In accordance with an exemplary embodiment of the present invention, a system for amplifying a signal is provided. The system includes a wave guide and an active loop amplifier disposed in the wave guide. The active loop amplifier receives the signal and generates a magnetic field in response to the signal, such as one that couples to the propagating mode of the wave guide.

The present invention provides many important technical advantages. One important technical advantage of the present invention is an active-loop amplifier that can be used to couple to the propagating mode of a wave guide, in a quasi-optical array, or in other suitable environments.

Those skilled in the art will further appreciate the advantages and superior features of the invention together with other important aspects thereof on reading the detailed description that follows in conjunction with the drawings.

BRIEF DESCRIPTION OF THE SEVERAL VIEWS OF THE DRAWINGS

FIG. 1 is a schematic diagram of an active loop amplifier in accordance with an exemplary embodiment of the present invention;

FIG. 2 is a diagram of an active loop amplifier implemented on a semiconducting substrate in accordance with an exemplary embodiment of the present invention;

FIG. 3 is a diagram of a mounted active loop amplifier in accordance with an exemplary embodiment of the present invention;

FIGS. 4A and 4B are views of a wave guide transmission system in accordance with an exemplary embodiment of the present invention;

FIG. 5 is a diagram of an active loop amplifier assembly in accordance with an exemplary embodiment of the present invention;

FIG. 6A AND 6B are diagrams of active loop amplifier assemblies showing alternative configurations of active loop amplifiers disposed in wave guides in accordance with exemplary embodiments of the present invention;

FIG. 7 is a diagram of a quasi-optical array of active loop amplifiers in accordance with an exemplary embodiment of the present invention;

FIG. 8 is a diagram of an active loop amplifier assembly in accordance with an exemplary of the present invention; and

FIG. 9 is a diagram of a wave guide assembly in accordance with an exemplary embodiment of the present invention.

DETAILED DESCRIPTION OF THE INVENTION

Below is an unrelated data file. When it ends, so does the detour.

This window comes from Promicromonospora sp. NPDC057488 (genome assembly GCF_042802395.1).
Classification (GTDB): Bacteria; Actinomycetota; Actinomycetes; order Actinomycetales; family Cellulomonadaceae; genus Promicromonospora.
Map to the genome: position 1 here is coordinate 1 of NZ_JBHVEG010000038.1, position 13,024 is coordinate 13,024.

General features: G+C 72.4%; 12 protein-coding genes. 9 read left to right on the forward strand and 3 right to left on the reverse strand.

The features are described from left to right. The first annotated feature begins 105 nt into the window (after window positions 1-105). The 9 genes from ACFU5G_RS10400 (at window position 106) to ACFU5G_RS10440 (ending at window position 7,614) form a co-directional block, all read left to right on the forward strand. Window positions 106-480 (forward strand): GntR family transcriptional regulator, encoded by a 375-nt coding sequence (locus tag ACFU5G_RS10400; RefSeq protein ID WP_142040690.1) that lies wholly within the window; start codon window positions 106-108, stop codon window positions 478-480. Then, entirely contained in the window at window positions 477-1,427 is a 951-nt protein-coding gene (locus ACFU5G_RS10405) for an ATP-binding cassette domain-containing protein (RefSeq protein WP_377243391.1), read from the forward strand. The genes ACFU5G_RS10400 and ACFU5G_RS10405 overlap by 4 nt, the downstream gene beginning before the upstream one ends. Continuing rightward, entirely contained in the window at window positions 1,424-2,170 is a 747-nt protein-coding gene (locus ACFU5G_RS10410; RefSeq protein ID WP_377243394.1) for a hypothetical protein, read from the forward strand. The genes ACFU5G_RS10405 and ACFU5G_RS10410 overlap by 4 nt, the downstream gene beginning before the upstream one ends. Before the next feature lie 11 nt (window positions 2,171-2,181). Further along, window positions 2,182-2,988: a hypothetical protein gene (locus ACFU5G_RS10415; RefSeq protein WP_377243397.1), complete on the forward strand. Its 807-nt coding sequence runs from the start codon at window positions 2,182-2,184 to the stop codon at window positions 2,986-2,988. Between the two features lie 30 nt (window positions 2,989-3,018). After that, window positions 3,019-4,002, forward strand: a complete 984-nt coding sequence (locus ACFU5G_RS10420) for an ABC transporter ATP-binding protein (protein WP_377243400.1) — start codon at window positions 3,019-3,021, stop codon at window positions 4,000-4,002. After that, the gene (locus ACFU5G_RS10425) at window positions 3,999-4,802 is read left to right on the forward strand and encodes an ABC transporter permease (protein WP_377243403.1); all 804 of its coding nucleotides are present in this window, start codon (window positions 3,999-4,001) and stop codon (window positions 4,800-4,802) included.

In the description that follows like parts are marked throughout the specification and drawings with the same reference numerals, respectively. The drawing figures are not necessarily to scale and certain features may be shown in somewhat generalized or schematic form in the interest of clarity and conciseness.

FIG. 1 is a schematic diagram of an active loop amplifier 100 in accordance with an exemplary embodiment of the present invention. Active loop amplifier 100 can be used to amplify a signal and output a magnetic field that can couple to the propagating mode in a wave guide, can be used in a quasi-optical system or array, or which can otherwise be used to transmit the amplified signal, including high frequency signals.

Active loop amplifier 100 includes loop segments 102, 104, 106, and 108, which can be implemented as a conducting element on a semiconductor substrate, a gold conductor, or in other suitable manners. Each loop segment includes an associated transistor driver pair. For example, loop segment 102 is coupled to transistors 110 and 124, loop segment 104 is coupled to transistors 112 and 114, loop segment 106 is coupled to transistors 116 and 118, and loop segment 108 is coupled to transistors 120 and 122. Transistors 110 through 124 can be gallium arsenide pseudomorphic high electron mobility transistor (GaAs pHEMT), bipolar junction transistors (BJTs), or other suitable devices implemented in silicon, gallium arsenide, or other suitable materials. As used herein, the term “couple” can include a physical connection, such as through a gold conductor, a conducting element on a semiconductor substrate, or other suitable connections.

Each loop segment can also be coupled to a voltage source at its midpoint, shown as VDD 136. In this exemplary manner, each loop segment can conduct current from ground 138 through either of the associated transistor drivers to voltage source VDD 136. Thus, an alternating current can be generated on each loop segment by differentially driving the associated transistor drivers. For example, for loop segment 102, current can flow from ground 138 through transistor 110 through loop segment 102 to VDD 136, and transistor 110 and transistor 124 can then be controlled so that current flows from ground 138 through transistor 124 and loop segment 102 to VDD 136. In this manner, an alternating current can be induced on loop segment 102 or other loop segments. Likewise, an alternating current can be generated in each loop segment by switching VDD 136 and ground 138 to alternating endpoints of each loop segment, or by other suitable procedures or circuit architectures.